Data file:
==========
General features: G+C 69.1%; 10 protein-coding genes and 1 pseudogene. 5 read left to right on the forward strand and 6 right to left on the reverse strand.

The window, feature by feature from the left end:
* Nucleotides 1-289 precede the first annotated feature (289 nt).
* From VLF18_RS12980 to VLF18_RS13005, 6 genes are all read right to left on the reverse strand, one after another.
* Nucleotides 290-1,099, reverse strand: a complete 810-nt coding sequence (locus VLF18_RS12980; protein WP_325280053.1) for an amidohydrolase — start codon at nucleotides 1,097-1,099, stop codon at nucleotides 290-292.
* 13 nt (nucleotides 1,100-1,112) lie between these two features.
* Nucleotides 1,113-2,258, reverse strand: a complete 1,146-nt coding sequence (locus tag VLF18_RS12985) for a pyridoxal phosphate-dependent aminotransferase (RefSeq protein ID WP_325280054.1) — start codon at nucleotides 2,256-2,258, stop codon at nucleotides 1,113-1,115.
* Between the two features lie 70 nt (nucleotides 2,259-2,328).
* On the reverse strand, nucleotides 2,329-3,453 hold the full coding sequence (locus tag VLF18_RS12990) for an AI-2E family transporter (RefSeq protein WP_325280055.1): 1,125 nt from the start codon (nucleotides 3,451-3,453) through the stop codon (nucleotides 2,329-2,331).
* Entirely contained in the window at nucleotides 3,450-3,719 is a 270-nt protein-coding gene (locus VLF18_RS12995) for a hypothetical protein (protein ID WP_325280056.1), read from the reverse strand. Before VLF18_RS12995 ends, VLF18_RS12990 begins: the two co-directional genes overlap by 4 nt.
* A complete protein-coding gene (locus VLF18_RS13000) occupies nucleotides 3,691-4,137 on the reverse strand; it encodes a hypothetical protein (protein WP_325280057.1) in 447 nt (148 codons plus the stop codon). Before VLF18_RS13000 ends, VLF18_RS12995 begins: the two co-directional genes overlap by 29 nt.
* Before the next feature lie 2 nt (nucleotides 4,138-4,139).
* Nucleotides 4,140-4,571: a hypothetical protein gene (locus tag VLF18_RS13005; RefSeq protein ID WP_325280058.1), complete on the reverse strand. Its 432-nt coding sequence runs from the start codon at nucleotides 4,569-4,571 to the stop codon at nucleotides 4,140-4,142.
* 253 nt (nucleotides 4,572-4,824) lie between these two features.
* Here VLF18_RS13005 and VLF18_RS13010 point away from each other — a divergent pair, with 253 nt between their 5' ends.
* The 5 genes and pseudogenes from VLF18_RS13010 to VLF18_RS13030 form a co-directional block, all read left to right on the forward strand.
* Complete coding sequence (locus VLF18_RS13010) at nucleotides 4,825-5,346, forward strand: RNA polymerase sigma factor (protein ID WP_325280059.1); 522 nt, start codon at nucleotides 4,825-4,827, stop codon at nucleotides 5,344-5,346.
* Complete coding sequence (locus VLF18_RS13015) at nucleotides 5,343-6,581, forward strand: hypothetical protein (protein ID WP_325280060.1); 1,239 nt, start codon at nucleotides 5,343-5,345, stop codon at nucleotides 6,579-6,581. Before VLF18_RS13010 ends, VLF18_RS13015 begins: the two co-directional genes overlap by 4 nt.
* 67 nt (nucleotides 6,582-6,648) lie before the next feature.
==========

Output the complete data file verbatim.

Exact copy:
General features: G+C 69.1%; 10 protein-coding genes and 1 pseudogene. 5 read left to right on the forward strand and 6 right to left on the reverse strand.

The window, feature by feature from the left end:
* Nucleotides 1-289 precede the first annotated feature (289 nt).
* From VLF18_RS12980 to VLF18_RS13005, 6 genes are all read right to left on the reverse strand, one after another.
* Nucleotides 290-1,099, reverse strand: a complete 810-nt coding sequence (locus VLF18_RS12980; protein WP_325280053.1) for an amidohydrolase — start codon at nucleotides 1,097-1,099, stop codon at nucleotides 290-292.
* 13 nt (nucleotides 1,100-1,112) lie between these two features.
* Nucleotides 1,113-2,258, reverse strand: a complete 1,146-nt coding sequence (locus tag VLF18_RS12985) for a pyridoxal phosphate-dependent aminotransferase (RefSeq protein ID WP_325280054.1) — start codon at nucleotides 2,256-2,258, stop codon at nucleotides 1,113-1,115.
* Between the two features lie 70 nt (nucleotides 2,259-2,328).
* On the reverse strand, nucleotides 2,329-3,453 hold the full coding sequence (locus tag VLF18_RS12990) for an AI-2E family transporter (RefSeq protein WP_325280055.1): 1,125 nt from the start codon (nucleotides 3,451-3,453) through the stop codon (nucleotides 2,329-2,331).
* Entirely contained in the window at nucleotides 3,450-3,719 is a 270-nt protein-coding gene (locus VLF18_RS12995) for a hypothetical protein (protein ID WP_325280056.1), read from the reverse strand. Before VLF18_RS12995 ends, VLF18_RS12990 begins: the two co-directional genes overlap by 4 nt.
* A complete protein-coding gene (locus VLF18_RS13000) occupies nucleotides 3,691-4,137 on the reverse strand; it encodes a hypothetical protein (protein WP_325280057.1) in 447 nt (148 codons plus the stop codon). Before VLF18_RS13000 ends, VLF18_RS12995 begins: the two co-directional genes overlap by 29 nt.
* Before the next feature lie 2 nt (nucleotides 4,138-4,139).
* Nucleotides 4,140-4,571: a hypothetical protein gene (locus tag VLF18_RS13005; RefSeq protein ID WP_325280058.1), complete on the reverse strand. Its 432-nt coding sequence runs from the start codon at nucleotides 4,569-4,571 to the stop codon at nucleotides 4,140-4,142.
* 253 nt (nucleotides 4,572-4,824) lie between these two features.
* Here VLF18_RS13005 and VLF18_RS13010 point away from each other — a divergent pair, with 253 nt between their 5' ends.
* The 5 genes and pseudogenes from VLF18_RS13010 to VLF18_RS13030 form a co-directional block, all read left to right on the forward strand.
* Complete coding sequence (locus VLF18_RS13010) at nucleotides 4,825-5,346, forward strand: RNA polymerase sigma factor (protein ID WP_325280059.1); 522 nt, start codon at nucleotides 4,825-4,827, stop codon at nucleotides 5,344-5,346.
* Complete coding sequence (locus VLF18_RS13015) at nucleotides 5,343-6,581, forward strand: hypothetical protein (protein ID WP_325280060.1); 1,239 nt, start codon at nucleotides 5,343-5,345, stop codon at nucleotides 6,579-6,581. Before VLF18_RS13010 ends, VLF18_RS13015 begins: the two co-directional genes overlap by 4 nt.
* 67 nt (nucleotides 6,582-6,648) lie before the next feature.